Seemed like most stories my Dad told started out with this drawn out description of his crazy life back in his childhood. I will say, for someone born in the 1920’s, he had quite a story. At a young age, his parents decided that living together was not working for anyone involved, so they bought a home across the street and my grandfather, Charles took up residence “at arm’s length” of the family. Official divorce was not an option for my grandmother, Lydia, because she had been through one before. Once there were her four children involved, this co-parenting, dual housing situation seemed best. Very “modern” for the 1930’s. Of course, my father and his brother Bob took full advantage of the arrangement and worked both sides of the street for Saturday movie money and whatever else they could get. He always told one parent that the other had already said he was allowed to do whatever it was he wanted to.
To say that my grandmother had had a bad experience in her first marriage was a huge understatement. Her first husband had several brushes with the law and was finally sent to prison when my grandmother had just found out she was expecting their first child. The high anxiety of all the events concerning the trial caused her to lose the baby. In her first husbands grief and feelings of responsibility, he screamed that he would find his wife and make her “pay” for losing his child. Lydia took this threat to heart and after divorcing him and later meeting and marrying Charles, she never allowed her photo to be taken again. She always feared that her first husband would track her down through photos and hurt one of her children. I have only one photo of her at my parents wedding, wearing a large brimmed hat as she always did in public, that somewhat caught her in profile. My Dad cherished this after she was gone.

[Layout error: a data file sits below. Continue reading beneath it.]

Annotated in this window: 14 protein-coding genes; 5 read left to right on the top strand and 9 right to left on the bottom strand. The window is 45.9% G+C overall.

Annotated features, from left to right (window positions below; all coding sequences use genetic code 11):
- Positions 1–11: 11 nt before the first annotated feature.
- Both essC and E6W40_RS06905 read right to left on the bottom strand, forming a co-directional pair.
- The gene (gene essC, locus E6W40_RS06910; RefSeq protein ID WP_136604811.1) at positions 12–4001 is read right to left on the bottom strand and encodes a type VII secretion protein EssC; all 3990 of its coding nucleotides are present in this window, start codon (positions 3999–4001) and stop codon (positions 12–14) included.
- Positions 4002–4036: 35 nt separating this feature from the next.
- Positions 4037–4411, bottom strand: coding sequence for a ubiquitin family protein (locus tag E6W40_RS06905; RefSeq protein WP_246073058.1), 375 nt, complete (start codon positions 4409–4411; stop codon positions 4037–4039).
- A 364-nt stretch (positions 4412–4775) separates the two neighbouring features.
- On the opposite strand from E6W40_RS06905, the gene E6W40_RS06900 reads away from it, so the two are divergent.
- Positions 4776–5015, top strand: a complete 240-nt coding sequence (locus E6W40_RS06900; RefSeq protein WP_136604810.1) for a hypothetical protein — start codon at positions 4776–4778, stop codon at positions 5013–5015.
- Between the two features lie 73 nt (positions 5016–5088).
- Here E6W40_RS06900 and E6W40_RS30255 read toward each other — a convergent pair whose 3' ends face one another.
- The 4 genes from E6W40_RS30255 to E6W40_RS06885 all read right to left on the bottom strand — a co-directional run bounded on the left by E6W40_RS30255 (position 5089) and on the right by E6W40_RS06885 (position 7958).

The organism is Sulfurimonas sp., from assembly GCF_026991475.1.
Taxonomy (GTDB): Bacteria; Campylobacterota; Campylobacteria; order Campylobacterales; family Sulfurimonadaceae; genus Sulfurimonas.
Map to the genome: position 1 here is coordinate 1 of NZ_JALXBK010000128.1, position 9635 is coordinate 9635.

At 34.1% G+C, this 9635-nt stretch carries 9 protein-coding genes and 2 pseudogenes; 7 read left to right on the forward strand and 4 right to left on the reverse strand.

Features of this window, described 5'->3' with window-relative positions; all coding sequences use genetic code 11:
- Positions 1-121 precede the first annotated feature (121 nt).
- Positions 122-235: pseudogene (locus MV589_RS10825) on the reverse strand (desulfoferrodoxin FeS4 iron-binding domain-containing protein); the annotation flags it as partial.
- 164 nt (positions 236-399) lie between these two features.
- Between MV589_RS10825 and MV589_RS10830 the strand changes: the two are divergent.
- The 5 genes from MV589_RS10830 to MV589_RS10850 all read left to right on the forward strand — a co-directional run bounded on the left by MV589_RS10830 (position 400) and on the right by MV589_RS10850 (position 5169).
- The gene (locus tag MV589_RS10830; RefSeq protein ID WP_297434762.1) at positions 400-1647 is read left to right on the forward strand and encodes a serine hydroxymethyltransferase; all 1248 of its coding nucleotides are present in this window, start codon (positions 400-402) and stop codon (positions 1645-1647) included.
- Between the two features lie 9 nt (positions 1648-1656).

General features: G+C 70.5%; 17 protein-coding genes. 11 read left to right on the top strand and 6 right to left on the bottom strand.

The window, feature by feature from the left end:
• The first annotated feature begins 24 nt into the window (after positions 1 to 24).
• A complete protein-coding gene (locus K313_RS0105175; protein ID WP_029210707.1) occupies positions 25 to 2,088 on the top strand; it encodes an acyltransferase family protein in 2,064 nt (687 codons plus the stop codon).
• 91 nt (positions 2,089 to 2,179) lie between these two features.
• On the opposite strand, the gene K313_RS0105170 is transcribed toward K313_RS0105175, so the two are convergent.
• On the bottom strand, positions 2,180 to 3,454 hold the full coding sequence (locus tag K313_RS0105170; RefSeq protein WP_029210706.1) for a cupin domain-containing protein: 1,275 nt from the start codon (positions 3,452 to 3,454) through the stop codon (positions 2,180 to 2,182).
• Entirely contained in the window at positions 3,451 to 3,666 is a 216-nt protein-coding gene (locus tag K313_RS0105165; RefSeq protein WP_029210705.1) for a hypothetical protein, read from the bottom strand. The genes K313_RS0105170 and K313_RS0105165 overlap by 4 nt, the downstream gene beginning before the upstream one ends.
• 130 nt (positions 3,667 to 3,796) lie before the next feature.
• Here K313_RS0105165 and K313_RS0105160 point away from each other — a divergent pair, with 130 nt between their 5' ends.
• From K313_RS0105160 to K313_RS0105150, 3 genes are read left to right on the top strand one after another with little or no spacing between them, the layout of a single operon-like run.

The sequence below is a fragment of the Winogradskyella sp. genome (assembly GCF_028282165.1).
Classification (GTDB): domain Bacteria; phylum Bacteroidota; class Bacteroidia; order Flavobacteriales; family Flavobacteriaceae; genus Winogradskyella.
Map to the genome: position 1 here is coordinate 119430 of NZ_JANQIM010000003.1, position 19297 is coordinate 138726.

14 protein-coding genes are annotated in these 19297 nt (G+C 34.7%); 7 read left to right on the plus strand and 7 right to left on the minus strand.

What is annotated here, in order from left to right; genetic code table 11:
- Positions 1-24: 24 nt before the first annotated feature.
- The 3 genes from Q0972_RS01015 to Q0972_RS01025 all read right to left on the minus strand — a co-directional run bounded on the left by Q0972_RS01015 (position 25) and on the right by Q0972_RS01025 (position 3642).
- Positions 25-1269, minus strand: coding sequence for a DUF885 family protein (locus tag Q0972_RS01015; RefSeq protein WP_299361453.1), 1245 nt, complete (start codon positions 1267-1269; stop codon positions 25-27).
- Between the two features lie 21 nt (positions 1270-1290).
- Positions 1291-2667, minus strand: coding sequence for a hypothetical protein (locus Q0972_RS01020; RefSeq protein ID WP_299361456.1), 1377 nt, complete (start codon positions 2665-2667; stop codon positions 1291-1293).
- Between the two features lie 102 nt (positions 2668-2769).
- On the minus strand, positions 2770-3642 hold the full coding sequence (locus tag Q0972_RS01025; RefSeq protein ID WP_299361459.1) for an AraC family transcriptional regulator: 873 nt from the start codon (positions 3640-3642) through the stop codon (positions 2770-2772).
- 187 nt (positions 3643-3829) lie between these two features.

My grandparents died before I was born, which in a twisted way became a blessing in disguise. My mother was a lover of naming her girls in alliteration. My sister was Marijane Michael and under the full hypnosis of pregnancy hormones my mother had decided on the perfect name for her “surprise” baby if it happened to be a girl. I can only imagine that 1959 must have been a kinder, gentler time, because I was to be named Heidi Ho Hartley. I shudder to think of carrying that middle name in these days. So, as sad as I am to say that I never met this woman of mystery, at least her passing meant that my mother had to choose a name to match with Lydia and the rest is history.